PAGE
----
The Commerce Department said on Friday the second reading on first-quarter gross domestic product (GDP) was revised higher to show the U.S. economy grew at an annualized pace of 0.8%, up from the 0.5% initially reported earlier this month.
The median economic forecast called for a slightly higher increase of just 0.9% for the world’s biggest economy, which now posted the weakest performance since the first quarter of 2015. The barely improved reading reflects a minimal difference in the amount the U.S. trade deficit sliced off of the gross domestic product and a rebound in after-tax corporate profits, which gained 0.6% in the first quarter after plunging 8.4% in the fourth quarter.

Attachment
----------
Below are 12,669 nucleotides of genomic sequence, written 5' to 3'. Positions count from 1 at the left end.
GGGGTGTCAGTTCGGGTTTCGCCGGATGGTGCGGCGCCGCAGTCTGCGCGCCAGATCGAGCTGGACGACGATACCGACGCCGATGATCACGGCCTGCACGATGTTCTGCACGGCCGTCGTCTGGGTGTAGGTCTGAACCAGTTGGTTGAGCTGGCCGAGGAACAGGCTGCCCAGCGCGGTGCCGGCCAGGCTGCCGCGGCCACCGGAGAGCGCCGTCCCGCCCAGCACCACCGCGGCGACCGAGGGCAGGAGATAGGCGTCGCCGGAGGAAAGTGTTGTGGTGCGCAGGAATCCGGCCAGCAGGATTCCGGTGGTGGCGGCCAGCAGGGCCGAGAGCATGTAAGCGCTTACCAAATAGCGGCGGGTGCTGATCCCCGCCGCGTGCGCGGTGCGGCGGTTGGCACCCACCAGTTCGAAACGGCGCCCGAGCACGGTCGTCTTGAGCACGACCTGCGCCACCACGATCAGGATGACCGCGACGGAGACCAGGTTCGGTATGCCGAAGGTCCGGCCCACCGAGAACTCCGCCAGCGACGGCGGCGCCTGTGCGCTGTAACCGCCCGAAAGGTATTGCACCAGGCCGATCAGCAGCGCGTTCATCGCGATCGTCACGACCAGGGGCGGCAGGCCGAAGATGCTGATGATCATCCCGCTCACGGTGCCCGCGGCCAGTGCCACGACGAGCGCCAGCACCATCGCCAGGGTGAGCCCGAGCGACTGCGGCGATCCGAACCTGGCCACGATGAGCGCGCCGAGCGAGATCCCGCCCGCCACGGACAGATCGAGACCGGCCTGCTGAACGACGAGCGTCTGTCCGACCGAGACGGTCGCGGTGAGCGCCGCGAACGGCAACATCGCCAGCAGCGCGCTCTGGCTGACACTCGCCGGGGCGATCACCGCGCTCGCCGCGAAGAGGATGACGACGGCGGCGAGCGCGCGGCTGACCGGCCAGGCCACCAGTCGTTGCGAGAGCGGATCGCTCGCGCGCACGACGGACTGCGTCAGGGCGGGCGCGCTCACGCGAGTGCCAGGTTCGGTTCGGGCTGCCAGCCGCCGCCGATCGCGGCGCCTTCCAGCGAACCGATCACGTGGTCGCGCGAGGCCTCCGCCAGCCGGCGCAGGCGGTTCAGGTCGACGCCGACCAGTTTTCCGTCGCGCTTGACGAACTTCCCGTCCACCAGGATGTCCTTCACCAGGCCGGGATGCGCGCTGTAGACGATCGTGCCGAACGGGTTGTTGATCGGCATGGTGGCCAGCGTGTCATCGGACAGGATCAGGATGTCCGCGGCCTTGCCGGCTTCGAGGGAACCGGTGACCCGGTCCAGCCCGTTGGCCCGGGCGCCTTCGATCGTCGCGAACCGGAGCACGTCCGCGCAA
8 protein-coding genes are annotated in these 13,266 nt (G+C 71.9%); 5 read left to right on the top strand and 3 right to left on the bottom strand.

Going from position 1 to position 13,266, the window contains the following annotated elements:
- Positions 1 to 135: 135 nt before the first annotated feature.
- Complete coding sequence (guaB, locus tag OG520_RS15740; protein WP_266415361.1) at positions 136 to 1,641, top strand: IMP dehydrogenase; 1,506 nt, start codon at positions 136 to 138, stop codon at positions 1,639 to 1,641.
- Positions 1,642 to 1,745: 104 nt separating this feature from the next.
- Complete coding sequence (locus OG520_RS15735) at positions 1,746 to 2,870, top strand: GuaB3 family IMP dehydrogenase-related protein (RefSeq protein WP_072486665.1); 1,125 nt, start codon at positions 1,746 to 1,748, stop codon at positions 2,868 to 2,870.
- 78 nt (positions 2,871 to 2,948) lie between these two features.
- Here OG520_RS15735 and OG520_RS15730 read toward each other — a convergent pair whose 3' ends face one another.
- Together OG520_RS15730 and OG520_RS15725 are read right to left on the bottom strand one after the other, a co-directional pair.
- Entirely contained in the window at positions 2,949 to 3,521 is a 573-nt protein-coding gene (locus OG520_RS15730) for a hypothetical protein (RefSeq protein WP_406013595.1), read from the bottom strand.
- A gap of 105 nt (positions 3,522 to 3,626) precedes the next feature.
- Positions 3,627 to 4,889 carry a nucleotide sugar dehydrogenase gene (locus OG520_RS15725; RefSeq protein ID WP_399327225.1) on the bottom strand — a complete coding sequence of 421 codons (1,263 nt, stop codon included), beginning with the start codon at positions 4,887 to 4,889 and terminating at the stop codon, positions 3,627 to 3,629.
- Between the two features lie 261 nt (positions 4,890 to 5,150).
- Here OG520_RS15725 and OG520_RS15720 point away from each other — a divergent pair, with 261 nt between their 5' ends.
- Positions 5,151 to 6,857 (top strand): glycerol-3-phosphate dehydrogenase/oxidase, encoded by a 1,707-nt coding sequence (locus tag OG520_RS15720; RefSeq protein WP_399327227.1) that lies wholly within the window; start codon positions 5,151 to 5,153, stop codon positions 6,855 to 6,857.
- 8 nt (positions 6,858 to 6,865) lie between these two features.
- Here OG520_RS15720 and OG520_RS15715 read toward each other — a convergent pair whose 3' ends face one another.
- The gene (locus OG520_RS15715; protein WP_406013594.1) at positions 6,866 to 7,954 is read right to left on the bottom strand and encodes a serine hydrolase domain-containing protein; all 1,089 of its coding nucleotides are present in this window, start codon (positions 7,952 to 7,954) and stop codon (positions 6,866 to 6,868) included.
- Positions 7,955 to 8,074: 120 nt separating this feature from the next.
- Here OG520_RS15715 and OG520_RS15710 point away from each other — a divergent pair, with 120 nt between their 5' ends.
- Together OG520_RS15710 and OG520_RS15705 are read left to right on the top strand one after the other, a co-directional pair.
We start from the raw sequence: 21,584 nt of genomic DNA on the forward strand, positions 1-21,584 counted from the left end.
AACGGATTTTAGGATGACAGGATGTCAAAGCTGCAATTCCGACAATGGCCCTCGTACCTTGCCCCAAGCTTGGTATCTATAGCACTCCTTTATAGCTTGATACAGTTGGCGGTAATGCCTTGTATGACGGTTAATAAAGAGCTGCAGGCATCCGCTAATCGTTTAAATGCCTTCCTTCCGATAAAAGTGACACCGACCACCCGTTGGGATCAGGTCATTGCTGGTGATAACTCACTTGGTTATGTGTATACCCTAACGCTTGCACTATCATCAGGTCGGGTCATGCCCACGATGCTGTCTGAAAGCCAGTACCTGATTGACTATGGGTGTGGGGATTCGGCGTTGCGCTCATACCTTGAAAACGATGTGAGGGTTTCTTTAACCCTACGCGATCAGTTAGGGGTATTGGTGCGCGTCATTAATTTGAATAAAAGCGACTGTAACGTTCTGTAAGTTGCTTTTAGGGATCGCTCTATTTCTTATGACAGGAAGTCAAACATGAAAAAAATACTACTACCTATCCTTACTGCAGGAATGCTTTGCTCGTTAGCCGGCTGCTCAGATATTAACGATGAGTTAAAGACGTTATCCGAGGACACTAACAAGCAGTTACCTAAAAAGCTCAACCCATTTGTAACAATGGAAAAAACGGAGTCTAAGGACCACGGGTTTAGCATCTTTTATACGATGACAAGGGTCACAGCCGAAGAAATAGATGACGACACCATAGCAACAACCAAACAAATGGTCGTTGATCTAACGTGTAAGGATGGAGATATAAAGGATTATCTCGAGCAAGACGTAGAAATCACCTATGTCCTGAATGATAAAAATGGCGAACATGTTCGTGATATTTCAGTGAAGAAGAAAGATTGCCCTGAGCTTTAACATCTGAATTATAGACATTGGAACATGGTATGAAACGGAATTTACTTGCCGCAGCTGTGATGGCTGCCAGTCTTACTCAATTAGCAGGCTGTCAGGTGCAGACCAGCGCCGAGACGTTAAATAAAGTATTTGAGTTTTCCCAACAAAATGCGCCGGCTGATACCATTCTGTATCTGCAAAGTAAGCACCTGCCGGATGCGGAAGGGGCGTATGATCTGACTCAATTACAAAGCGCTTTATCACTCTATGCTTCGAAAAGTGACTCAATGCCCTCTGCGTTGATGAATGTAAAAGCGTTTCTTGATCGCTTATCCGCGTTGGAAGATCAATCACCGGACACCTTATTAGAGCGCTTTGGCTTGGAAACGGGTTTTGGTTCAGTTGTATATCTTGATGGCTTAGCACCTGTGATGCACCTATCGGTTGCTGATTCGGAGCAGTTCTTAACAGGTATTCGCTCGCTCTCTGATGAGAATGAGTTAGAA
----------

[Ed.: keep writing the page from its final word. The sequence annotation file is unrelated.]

However, there was no revision to the consumer spending component, which represents more than two-thirds of all U.S. economic activity. Spending increased at a pace of 1.9%, down from the 2.4% rate in the fourth quarter.
The Atlanta Federal Reserve currently forecasts second-quarter GDP rising at a 2.9 percent rate, though the continuing high level of inventories (among other factors) likely means they are overestimating growth. The economy grew at a 1.4% rate in the fourth quarter.